WAC initiates A New Platform for Dialogue on Social Change

In the past year WAC's youth section (Youth for Social Change) has been holding encounters between Jewish and Arab youth. These meetings aim to seek the social common ground rather than points of conflict. Following please find a paper with the raison d'etre of the new initiative.

In the past year WAC’s youth section (Youth for Social Change) has been holding encounters between Jewish and Arab youth. These meetings aim to seek the social common ground rather than points of conflict. Following please find a paper with the raison d’etre of the new initiative.

Despite all the resources invested in coexistence projects, in schools, youth movements and other voluntary frameworks, the gap continues to grow and the alienation between Jews and Arabs – especially among young people – just gets deeper.

Arab and Jewish youth live under the same political, economic and social regime embodied by the state. The concept “coexistence” as understood till now promoted tolerance between two societies while accepting the existing unequal situation. But the difference between the societies is not just cultural, religious and national. What exacerbates the difference is the enormous social/class gap between the societies on all levels. The Arab population suffers from institutionalized discrimination, thus any attempt to nurture coexistence and tolerance while accepting the status quo is bound to fail.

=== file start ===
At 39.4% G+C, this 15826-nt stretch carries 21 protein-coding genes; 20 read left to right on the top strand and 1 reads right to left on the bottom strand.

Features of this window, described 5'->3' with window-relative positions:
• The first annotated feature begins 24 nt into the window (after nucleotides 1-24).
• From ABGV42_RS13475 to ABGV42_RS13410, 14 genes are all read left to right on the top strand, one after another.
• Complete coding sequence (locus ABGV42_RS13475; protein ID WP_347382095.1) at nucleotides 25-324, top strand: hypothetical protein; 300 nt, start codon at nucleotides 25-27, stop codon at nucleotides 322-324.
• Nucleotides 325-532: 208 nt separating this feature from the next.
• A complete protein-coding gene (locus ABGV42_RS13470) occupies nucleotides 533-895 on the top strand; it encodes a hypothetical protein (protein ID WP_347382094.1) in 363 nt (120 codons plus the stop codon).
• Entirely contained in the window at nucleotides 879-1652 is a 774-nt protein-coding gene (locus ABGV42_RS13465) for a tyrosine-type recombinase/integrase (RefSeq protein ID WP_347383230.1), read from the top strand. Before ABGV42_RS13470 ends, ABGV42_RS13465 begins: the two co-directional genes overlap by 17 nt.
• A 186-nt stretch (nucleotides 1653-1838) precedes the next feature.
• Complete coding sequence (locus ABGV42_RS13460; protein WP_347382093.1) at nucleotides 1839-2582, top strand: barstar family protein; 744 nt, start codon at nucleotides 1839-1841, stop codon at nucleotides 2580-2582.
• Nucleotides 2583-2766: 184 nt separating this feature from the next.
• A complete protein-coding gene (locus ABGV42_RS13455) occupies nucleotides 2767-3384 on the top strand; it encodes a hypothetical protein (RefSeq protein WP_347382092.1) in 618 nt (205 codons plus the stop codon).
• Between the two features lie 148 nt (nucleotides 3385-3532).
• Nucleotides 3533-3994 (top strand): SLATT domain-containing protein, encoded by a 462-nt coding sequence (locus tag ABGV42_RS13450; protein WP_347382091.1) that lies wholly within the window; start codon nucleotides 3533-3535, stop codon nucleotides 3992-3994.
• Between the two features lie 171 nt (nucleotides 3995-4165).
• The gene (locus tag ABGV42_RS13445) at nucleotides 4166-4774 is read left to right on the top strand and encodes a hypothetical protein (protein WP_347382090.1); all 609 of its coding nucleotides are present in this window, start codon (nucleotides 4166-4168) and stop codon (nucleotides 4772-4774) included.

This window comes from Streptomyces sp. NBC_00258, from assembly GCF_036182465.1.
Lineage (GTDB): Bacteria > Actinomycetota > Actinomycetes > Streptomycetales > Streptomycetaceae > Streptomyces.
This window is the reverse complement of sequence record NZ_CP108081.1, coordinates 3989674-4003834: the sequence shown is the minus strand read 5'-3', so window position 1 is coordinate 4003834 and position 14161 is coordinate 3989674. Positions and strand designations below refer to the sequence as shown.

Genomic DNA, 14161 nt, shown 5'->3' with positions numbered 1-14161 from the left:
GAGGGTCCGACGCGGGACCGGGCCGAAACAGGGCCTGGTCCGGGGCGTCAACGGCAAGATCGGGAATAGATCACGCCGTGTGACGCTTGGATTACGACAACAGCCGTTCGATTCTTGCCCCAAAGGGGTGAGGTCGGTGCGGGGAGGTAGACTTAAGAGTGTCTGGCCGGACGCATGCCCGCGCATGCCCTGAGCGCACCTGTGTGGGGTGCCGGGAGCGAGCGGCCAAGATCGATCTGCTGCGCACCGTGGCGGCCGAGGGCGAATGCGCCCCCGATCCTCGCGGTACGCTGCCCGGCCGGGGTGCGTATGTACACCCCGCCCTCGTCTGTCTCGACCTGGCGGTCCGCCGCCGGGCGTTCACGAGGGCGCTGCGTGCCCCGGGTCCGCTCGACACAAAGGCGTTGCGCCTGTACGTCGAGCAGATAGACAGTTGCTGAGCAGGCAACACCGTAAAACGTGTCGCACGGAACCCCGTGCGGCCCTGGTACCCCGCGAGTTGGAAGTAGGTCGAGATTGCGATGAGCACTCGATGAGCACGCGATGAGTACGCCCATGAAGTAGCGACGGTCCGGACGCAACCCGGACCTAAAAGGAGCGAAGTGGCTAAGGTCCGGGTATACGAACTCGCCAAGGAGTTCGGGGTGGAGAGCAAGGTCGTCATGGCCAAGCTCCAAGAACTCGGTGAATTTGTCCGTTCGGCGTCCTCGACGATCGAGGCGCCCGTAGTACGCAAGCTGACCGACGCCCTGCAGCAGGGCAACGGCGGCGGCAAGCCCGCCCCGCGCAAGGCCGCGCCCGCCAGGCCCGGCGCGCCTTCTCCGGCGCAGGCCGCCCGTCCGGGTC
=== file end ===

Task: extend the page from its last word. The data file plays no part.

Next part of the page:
The second intifada of October 2000 and the enormous rift that was highlighted between the two societies created the impression that Israel was comprised of two monolithic societies each of which had its own “national” consensus. However, the changes that Israel has undergone since neo-liberal economic policies took over, along with privatization and the dismantling of the welfare state structure, all deepened the social rifts even within the Jewish society itself. Today we see similar problems shared by both Arabs and Jews: low levels of education, limited employment opportunities, violence and cultural neglect.

In fact, Israel’s periphery is in a similar situation to that of most of Israel’s Arab society. Discrimination against Arabs has not reduced the gaps or led to equality within the Jewish society. On the contrary: the worse the discrimination gets, the greater the gaps grow within Jewish society. In the field of employment relations, we see that the more the Arab worker is weakened, the Jewish worker is weakened also. Meanwhile employers, business tycoons and the social strata that enjoy the fruits of the current economic regime get stronger.

During the last decade, the social gaps in the Israeli society have created a “social” discourse and awareness. Thus, across the national divide, Jews and Arabs share interests in common, even if they are not always aware of it. Social change that aims at closing the gaps within Israeli society and creating a value system based on equality cannot pass over Arab society, for the same reason – weakening Arab workers also weakens Jewish workers.

In spite of past failures, we believe there can be fertile ground for cooperation between Arab and Jewish youth: encounters between the two societies should be based on a program aimed at highlighting the common problems while promoting productive dialogue leading to cooperation for social change. Of course, this is dependent on the premise that young people from the two societies are willing to take a critical view of their respective societies and seek for change.